Boom to bust for a supersonic icon


JOAN Collins, Sir Elton John and the Duchess of York were among the most devoted of the “supersonic celebrities” but the Concorde age boom has now gone bust. 

After some 27 years of flying passengers to New York in three hours and 20 minutes at 1,300mph, more than twice the speed of sound, Concorde is retiring for want of clientele. 

There are just not enough passengers to keep the Anglo-French romance going. 

The fare at £8,332 plus £64.70 in tax for a trip from London to New York may be a factor in these hard times. 

Apart from the “supersonic celebrities,” the pin-striped gentlemen of the Square Mile were among the fan club, but no more – not when the banks have written off Concorde out of their travel budgets. 

Just to keep its fleet afloat, British Airways would need to spend £40mil over two years at a time when Concorde has not totally recovered from the Air France crash in Paris in July 2000. 

BA, like the rest of its rivals, is being buffeted by turbulent weather in the business world in which the industry is losing some US$30bil a year. From the war in Iraq and the SARS virus, add another US$10bil this year. 

So BA’s seven Concordes will be museum pieces in Britain and the US when they are grounded in October after the company rejected offers of talks from other airlines to keep the supersonic jet flying.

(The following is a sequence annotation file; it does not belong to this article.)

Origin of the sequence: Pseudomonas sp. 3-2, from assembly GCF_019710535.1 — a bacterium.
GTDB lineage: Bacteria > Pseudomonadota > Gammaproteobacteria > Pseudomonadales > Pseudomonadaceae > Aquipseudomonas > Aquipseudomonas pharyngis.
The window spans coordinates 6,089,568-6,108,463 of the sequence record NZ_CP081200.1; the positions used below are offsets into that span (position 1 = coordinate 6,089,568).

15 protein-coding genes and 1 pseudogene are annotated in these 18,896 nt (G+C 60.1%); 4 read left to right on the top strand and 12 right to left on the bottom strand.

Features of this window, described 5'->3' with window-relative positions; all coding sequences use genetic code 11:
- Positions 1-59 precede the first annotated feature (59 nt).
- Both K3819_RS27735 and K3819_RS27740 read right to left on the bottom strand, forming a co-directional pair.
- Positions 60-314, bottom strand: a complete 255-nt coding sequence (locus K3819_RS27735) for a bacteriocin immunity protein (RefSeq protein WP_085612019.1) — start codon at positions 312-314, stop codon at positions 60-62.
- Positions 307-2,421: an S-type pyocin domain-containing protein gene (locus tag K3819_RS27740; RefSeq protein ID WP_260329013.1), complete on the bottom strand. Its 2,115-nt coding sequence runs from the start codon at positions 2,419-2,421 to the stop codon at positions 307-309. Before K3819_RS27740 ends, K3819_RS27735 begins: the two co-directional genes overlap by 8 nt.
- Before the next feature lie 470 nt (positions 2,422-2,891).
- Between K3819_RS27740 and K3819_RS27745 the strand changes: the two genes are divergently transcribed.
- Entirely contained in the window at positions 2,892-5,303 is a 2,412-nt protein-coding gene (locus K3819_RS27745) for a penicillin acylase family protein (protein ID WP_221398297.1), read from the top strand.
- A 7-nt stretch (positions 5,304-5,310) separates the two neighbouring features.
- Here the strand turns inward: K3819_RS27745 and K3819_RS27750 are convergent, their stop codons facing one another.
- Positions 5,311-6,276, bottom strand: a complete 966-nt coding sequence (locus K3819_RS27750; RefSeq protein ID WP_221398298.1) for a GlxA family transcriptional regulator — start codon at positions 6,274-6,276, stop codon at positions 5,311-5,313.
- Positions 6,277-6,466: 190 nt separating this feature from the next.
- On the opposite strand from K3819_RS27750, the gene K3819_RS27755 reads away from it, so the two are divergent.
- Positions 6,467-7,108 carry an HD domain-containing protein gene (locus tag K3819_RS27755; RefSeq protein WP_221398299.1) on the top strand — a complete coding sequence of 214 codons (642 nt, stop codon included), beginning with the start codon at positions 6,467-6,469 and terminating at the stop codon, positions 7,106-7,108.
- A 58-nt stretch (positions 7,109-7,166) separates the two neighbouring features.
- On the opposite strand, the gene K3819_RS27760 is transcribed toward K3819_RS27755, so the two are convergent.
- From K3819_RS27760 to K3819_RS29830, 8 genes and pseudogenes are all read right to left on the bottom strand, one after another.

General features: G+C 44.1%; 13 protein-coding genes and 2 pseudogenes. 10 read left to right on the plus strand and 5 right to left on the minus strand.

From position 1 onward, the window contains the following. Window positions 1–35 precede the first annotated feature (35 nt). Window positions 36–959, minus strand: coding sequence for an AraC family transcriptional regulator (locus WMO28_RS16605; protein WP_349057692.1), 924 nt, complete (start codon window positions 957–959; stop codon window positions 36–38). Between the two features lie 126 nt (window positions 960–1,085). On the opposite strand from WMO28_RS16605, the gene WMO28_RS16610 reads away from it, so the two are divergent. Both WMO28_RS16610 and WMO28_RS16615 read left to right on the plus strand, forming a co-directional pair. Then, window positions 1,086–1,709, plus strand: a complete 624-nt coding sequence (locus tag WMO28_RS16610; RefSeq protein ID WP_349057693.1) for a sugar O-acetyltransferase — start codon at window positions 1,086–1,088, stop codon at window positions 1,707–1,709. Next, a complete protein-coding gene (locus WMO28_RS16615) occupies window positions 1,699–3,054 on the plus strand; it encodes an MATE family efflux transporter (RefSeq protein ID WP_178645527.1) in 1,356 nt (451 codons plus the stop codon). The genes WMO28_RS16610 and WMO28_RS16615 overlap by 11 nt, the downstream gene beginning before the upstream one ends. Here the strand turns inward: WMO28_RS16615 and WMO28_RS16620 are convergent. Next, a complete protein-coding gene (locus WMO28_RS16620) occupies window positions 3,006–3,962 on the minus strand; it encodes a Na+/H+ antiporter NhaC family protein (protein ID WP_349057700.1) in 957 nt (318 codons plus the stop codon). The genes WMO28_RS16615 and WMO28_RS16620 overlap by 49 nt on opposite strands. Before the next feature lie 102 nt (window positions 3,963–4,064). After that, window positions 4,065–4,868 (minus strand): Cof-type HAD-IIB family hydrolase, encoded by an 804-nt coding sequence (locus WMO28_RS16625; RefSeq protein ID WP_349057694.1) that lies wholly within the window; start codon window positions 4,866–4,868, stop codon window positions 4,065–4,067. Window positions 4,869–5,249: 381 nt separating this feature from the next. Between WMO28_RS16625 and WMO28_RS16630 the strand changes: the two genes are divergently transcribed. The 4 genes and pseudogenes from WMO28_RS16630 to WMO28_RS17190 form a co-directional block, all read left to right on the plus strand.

Sir Richard Branson of rival Virgin Airlines offered to buy BA’s fleet for £1, the amount it paid to the British and French governments after they wrote off £1bil in development costs. 

To the Virgin boss, the Concorde is an important symbol of British innovation worth keeping, but to BA, his offer is seen as “a typical Branson stunt.” 

Still, there are many fans left as there was a rush for seats – British Airways sold more than 1,000 Concorde tickets, 20 times more than on normal days – when it had been struggling, like Air France, to fill the 100 seats. 

For Tony Anderson, 70, the demise of the Concorde is another story altogether. 

Since BA began its first regular Concorde flight on Jan 21, 1976, Anderson, then 43 years ago, had to put up with the supersonic boom from his Windsor home. 

Things will be a bit quieter from May. 

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